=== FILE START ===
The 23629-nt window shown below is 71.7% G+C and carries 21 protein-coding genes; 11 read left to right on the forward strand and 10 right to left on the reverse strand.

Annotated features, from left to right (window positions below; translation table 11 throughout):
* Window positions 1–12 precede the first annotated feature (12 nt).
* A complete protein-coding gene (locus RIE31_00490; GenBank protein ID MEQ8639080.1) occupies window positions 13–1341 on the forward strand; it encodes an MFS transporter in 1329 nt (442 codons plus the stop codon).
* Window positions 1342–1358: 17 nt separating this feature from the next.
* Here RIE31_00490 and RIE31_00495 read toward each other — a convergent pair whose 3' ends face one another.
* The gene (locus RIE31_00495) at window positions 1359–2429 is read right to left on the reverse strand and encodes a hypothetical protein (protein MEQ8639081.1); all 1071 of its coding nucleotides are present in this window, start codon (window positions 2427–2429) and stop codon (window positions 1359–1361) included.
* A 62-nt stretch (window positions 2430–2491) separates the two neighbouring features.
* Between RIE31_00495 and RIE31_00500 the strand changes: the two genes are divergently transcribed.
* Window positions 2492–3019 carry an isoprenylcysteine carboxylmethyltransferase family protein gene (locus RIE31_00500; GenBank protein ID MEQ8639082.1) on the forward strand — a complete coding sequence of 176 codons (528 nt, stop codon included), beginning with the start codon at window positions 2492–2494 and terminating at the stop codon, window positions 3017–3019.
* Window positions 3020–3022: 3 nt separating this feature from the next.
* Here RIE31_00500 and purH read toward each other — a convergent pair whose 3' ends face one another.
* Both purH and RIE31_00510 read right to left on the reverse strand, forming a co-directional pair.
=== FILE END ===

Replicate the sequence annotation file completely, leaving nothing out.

The 23629-nt window shown below is 71.7% G+C and carries 21 protein-coding genes; 11 read left to right on the forward strand and 10 right to left on the reverse strand.

Annotated features, from left to right (window positions below; translation table 11 throughout):
* Window positions 1–12 precede the first annotated feature (12 nt).
* A complete protein-coding gene (locus RIE31_00490; GenBank protein ID MEQ8639080.1) occupies window positions 13–1341 on the forward strand; it encodes an MFS transporter in 1329 nt (442 codons plus the stop codon).
* Window positions 1342–1358: 17 nt separating this feature from the next.
* Here RIE31_00490 and RIE31_00495 read toward each other — a convergent pair whose 3' ends face one another.
* The gene (locus RIE31_00495) at window positions 1359–2429 is read right to left on the reverse strand and encodes a hypothetical protein (protein MEQ8639081.1); all 1071 of its coding nucleotides are present in this window, start codon (window positions 2427–2429) and stop codon (window positions 1359–1361) included.
* A 62-nt stretch (window positions 2430–2491) separates the two neighbouring features.
* Between RIE31_00495 and RIE31_00500 the strand changes: the two genes are divergently transcribed.
* Window positions 2492–3019 carry an isoprenylcysteine carboxylmethyltransferase family protein gene (locus RIE31_00500; GenBank protein ID MEQ8639082.1) on the forward strand — a complete coding sequence of 176 codons (528 nt, stop codon included), beginning with the start codon at window positions 2492–2494 and terminating at the stop codon, window positions 3017–3019.
* Window positions 3020–3022: 3 nt separating this feature from the next.
* Here RIE31_00500 and purH read toward each other — a convergent pair whose 3' ends face one another.
* Both purH and RIE31_00510 read right to left on the reverse strand, forming a co-directional pair.